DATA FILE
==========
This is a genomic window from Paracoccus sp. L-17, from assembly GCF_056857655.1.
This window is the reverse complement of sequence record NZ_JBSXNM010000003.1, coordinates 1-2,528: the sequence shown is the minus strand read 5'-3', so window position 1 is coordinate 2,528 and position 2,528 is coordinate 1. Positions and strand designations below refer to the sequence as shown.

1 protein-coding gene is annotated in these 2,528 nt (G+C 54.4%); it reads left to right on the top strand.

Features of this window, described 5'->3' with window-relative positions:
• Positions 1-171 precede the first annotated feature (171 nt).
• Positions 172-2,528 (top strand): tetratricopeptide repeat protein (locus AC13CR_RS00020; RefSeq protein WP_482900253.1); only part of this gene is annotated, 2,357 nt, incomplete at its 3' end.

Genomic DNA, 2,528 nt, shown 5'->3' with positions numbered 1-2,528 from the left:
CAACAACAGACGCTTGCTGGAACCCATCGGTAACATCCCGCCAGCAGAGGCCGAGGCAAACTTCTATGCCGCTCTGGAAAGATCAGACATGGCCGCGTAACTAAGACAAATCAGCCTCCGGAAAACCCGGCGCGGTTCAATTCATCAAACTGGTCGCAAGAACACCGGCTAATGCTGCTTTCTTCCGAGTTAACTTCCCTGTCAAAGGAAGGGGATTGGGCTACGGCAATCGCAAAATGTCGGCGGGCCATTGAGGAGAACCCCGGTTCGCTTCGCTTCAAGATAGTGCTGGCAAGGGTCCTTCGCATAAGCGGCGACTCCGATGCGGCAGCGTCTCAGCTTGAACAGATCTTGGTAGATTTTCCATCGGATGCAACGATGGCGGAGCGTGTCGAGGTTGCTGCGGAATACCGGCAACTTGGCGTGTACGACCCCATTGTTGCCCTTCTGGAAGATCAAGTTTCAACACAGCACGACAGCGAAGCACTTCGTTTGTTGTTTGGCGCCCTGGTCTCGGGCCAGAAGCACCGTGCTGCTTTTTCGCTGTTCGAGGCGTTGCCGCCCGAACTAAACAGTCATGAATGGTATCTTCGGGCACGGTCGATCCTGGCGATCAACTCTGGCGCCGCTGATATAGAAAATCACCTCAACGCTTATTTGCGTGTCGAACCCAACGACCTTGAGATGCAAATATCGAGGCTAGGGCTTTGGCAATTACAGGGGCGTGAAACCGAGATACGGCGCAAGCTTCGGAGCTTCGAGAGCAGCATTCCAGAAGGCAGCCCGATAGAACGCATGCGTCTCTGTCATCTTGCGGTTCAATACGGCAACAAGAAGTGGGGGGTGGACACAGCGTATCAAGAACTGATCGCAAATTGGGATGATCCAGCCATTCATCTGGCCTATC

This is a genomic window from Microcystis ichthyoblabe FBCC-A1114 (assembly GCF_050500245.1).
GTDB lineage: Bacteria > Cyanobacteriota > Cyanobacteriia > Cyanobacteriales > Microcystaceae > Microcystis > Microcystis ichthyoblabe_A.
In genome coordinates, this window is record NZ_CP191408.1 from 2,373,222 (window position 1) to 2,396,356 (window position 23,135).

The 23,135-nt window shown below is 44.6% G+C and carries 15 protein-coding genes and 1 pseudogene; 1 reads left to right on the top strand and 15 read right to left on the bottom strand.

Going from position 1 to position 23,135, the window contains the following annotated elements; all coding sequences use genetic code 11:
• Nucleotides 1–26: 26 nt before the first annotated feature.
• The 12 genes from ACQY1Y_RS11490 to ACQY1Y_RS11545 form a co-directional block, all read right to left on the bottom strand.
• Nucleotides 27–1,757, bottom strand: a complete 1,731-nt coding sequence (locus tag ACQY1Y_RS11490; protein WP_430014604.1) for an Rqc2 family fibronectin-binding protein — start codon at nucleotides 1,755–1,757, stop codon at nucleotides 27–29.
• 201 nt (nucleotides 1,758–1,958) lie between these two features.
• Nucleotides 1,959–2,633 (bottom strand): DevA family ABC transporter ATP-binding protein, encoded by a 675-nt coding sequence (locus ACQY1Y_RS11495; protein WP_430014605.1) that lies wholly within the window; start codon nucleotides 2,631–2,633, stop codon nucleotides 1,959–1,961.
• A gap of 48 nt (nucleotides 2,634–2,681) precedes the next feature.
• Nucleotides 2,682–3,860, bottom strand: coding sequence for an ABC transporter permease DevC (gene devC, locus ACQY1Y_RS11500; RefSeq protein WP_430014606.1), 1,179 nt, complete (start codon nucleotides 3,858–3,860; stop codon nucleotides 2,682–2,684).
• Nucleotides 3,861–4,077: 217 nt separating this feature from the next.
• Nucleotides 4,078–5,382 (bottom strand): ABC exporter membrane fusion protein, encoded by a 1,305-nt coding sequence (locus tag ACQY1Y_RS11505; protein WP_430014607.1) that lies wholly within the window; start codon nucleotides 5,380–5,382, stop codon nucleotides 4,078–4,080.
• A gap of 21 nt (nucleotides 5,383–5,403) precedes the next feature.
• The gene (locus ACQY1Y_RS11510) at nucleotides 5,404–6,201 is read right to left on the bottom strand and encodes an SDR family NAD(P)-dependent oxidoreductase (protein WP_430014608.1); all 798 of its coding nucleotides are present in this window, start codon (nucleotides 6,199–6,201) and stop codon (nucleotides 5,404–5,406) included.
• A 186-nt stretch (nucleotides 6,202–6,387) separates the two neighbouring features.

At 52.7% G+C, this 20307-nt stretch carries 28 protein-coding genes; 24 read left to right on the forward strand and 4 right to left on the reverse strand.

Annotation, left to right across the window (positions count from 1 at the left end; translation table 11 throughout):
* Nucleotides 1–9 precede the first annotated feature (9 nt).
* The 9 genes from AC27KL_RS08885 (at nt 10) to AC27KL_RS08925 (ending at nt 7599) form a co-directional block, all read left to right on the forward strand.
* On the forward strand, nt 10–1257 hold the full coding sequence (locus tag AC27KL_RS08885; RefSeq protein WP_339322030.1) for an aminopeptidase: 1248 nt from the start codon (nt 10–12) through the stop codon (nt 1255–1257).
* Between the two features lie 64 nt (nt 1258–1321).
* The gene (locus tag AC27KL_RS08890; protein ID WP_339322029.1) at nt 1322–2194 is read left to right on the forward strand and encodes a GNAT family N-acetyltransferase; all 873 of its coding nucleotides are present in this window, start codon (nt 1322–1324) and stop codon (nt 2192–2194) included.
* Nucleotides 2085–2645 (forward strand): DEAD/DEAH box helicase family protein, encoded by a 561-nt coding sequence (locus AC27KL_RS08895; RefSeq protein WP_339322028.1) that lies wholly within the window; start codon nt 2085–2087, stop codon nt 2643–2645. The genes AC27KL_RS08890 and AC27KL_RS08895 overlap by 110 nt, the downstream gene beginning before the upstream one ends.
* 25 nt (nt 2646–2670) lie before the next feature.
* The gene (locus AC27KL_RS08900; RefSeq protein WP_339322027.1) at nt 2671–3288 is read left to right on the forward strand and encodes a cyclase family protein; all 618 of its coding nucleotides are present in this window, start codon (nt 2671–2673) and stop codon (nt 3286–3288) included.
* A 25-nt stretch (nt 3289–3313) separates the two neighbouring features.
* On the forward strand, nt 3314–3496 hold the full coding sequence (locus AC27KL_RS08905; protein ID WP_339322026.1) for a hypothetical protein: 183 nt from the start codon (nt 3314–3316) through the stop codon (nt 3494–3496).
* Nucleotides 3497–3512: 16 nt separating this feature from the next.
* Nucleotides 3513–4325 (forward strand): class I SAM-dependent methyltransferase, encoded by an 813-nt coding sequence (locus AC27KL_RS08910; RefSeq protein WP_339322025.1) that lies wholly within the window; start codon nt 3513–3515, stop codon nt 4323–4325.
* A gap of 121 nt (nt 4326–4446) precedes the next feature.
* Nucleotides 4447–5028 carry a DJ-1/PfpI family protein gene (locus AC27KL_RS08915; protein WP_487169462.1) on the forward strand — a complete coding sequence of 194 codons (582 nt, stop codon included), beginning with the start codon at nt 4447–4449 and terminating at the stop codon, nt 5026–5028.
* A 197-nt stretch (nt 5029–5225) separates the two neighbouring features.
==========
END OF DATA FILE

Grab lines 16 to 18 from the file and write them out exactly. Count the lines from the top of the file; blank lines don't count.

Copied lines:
• Nucleotides 27–1,757, bottom strand: a complete 1,731-nt coding sequence (locus tag ACQY1Y_RS11490; protein WP_430014604.1) for an Rqc2 family fibronectin-binding protein — start codon at nucleotides 1,755–1,757, stop codon at nucleotides 27–29.
• 201 nt (nucleotides 1,758–1,958) lie between these two features.
• Nucleotides 1,959–2,633 (bottom strand): DevA family ABC transporter ATP-binding protein, encoded by a 675-nt coding sequence (locus ACQY1Y_RS11495; protein WP_430014605.1) that lies wholly within the window; start codon nucleotides 2,631–2,633, stop codon nucleotides 1,959–1,961.